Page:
Many corporate bonds have a call feature included in the bond indenture. This call option gives the issuing company the right to redeem (call) the bonds prior to their scheduled maturity, usually with the payment of some premium, above the bond’s face value, to the bondholder. The most common circumstances that lead to the exercise of the call option by the bond issuer are (1) interest rates have fallen such that the issuer can sell new bonds at a lower interest rate (see Appendix 20B); or (2) the bonds are called as a way to force conversion of the bonds to common stock by the bondholders.
Common Stock in an Options Framework
Any firm with debt can be analyzed in an options framework. Suppose a start-up firm raises equity capital and also borrows $7 million, due two years from now. Then, suppose further that the firm undertakes a risky project to develop new computer parts. In two years, the firm must decide whether or not to default on its debt repayment obligation.
Consider this example in an options context. The stockholders can be viewed as having sold this firm to the debtholders for $7 million when they borrowed the $7 million. But the stockholders retained an option to buy back the firm. The stockholders have the right to exercise their option by paying off the debt claim at maturity.Whether they do depends on the value of the firm at the time the debt is due. If the value of the firm is greater than the debt claim, the stockholders will exercise their option by paying off the debt. But if the value of the firm is less than the debt claim, the stockholders will let their option expire by not repaying the debt.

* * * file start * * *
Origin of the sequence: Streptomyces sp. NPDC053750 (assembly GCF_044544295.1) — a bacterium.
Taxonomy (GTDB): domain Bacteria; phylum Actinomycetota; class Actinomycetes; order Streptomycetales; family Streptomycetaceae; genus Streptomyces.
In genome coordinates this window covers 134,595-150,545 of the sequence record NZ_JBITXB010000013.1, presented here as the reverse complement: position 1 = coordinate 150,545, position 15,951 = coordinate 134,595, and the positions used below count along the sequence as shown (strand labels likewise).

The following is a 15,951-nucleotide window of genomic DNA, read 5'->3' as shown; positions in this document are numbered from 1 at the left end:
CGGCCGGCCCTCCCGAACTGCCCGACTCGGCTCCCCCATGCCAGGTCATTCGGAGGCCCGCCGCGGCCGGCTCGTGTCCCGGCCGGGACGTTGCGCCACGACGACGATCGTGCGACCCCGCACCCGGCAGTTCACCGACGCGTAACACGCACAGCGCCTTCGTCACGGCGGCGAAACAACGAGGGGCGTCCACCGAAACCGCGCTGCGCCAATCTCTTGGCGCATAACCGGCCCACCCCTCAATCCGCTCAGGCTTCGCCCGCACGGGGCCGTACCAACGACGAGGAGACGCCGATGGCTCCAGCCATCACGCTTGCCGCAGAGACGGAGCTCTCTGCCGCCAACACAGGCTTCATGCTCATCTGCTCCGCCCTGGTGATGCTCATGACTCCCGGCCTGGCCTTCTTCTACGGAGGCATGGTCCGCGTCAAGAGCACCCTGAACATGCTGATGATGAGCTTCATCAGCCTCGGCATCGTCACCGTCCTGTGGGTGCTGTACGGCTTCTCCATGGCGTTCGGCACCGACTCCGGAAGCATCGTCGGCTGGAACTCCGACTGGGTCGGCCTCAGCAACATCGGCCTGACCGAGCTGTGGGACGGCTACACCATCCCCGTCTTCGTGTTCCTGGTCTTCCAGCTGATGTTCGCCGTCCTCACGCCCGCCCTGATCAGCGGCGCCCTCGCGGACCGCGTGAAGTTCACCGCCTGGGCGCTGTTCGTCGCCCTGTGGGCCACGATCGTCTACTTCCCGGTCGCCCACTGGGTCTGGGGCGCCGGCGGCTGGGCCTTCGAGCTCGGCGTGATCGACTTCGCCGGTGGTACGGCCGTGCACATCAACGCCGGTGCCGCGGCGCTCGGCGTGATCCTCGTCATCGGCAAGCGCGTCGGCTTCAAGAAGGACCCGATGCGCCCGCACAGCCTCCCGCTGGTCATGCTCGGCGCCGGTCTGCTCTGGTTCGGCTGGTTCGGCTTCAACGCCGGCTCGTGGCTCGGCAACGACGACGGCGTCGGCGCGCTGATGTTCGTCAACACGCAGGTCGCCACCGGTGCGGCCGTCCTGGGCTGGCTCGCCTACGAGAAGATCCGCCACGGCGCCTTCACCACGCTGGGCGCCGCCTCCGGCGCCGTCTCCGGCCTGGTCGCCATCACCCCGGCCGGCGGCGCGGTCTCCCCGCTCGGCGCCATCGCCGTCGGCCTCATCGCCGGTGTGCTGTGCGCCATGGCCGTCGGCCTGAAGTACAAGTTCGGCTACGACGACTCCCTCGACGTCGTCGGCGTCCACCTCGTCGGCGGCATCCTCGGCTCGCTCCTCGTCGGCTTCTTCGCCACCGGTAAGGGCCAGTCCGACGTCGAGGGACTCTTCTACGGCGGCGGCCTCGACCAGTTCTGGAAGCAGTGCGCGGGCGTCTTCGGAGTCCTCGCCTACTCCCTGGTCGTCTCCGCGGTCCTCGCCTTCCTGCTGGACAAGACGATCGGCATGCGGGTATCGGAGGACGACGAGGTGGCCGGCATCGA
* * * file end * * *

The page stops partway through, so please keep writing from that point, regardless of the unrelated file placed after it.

This simplified example has interesting implications. Earlier in the options discussion, we showed that the greater the expected stock price volatility, the higher the call option value will be. Therefore, if the stockholders choose high-risk projects with a chance of very large payoffs, they increase the value of their option. But, at the same time, they also increase the likelihood of defaulting on the debt, thereby decreasing its value.
Thus it is easy to see how potential conflicts between stockholders and debtholders can occur. These potential conflicts are discussed further in the next section on convertible securities. In fact, we shall see that giving the bondholders an equity stake in the firm decreases the potential for conflicts between stockholders and debtholders.